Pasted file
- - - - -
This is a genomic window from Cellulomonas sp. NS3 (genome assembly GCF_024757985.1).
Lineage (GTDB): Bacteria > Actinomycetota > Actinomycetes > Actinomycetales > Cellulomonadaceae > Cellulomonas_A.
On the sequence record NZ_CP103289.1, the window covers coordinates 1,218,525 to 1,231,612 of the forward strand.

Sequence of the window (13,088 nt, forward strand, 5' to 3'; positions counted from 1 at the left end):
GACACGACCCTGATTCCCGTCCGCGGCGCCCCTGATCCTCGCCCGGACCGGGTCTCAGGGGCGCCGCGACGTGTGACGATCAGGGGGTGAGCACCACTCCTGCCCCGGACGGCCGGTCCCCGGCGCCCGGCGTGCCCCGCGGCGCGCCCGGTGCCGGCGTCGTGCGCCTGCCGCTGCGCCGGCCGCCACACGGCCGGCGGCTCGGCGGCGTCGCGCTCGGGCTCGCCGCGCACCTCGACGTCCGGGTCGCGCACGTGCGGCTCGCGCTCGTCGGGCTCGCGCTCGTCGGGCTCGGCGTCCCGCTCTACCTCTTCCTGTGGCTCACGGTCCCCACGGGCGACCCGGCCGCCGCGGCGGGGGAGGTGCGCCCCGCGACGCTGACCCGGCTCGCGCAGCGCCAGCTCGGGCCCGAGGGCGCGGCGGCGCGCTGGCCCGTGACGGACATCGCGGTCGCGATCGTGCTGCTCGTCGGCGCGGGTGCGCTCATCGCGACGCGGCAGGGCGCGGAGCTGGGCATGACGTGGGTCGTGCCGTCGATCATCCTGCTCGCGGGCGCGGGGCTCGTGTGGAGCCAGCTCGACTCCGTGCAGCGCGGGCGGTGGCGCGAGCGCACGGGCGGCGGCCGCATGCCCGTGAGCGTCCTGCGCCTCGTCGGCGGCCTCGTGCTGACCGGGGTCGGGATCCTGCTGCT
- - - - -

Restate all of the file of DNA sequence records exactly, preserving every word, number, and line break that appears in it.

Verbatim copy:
This is a genomic window from Cellulomonas sp. NS3 (genome assembly GCF_024757985.1).
Lineage (GTDB): Bacteria > Actinomycetota > Actinomycetes > Actinomycetales > Cellulomonadaceae > Cellulomonas_A.
On the sequence record NZ_CP103289.1, the window covers coordinates 1,218,525 to 1,231,612 of the forward strand.

Sequence of the window (13,088 nt, forward strand, 5' to 3'; positions counted from 1 at the left end):
GACACGACCCTGATTCCCGTCCGCGGCGCCCCTGATCCTCGCCCGGACCGGGTCTCAGGGGCGCCGCGACGTGTGACGATCAGGGGGTGAGCACCACTCCTGCCCCGGACGGCCGGTCCCCGGCGCCCGGCGTGCCCCGCGGCGCGCCCGGTGCCGGCGTCGTGCGCCTGCCGCTGCGCCGGCCGCCACACGGCCGGCGGCTCGGCGGCGTCGCGCTCGGGCTCGCCGCGCACCTCGACGTCCGGGTCGCGCACGTGCGGCTCGCGCTCGTCGGGCTCGCGCTCGTCGGGCTCGGCGTCCCGCTCTACCTCTTCCTGTGGCTCACGGTCCCCACGGGCGACCCGGCCGCCGCGGCGGGGGAGGTGCGCCCCGCGACGCTGACCCGGCTCGCGCAGCGCCAGCTCGGGCCCGAGGGCGCGGCGGCGCGCTGGCCCGTGACGGACATCGCGGTCGCGATCGTGCTGCTCGTCGGCGCGGGTGCGCTCATCGCGACGCGGCAGGGCGCGGAGCTGGGCATGACGTGGGTCGTGCCGTCGATCATCCTGCTCGCGGGCGCGGGGCTCGTGTGGAGCCAGCTCGACTCCGTGCAGCGCGGGCGGTGGCGCGAGCGCACGGGCGGCGGCCGCATGCCCGTGAGCGTCCTGCGCCTCGTCGGCGGCCTCGTGCTGACCGGGGTCGGGATCCTGCTGCT